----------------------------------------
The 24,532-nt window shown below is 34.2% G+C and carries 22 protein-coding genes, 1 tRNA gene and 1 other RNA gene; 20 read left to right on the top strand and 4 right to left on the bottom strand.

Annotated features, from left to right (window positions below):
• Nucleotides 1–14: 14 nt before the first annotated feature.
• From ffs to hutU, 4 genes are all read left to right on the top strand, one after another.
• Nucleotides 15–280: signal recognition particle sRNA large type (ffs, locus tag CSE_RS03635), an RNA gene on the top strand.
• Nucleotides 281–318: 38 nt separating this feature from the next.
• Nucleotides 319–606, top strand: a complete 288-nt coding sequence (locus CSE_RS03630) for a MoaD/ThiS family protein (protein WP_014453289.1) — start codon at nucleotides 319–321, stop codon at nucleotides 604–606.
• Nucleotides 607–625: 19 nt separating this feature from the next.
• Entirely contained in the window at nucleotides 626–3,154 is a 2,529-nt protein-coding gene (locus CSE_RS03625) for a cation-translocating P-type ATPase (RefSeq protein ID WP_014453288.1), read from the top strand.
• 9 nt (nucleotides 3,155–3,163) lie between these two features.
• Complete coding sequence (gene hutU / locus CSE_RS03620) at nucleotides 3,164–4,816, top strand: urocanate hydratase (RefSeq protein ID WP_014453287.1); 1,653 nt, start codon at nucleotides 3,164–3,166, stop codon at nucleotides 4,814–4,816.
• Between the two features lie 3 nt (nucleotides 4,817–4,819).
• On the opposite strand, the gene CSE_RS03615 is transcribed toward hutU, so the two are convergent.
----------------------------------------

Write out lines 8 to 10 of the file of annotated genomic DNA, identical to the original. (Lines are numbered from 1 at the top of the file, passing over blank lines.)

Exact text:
• Nucleotides 607–625: 19 nt separating this feature from the next.
• Entirely contained in the window at nucleotides 626–3,154 is a 2,529-nt protein-coding gene (locus CSE_RS03625) for a cation-translocating P-type ATPase (RefSeq protein ID WP_014453288.1), read from the top strand.
• 9 nt (nucleotides 3,155–3,163) lie between these two features.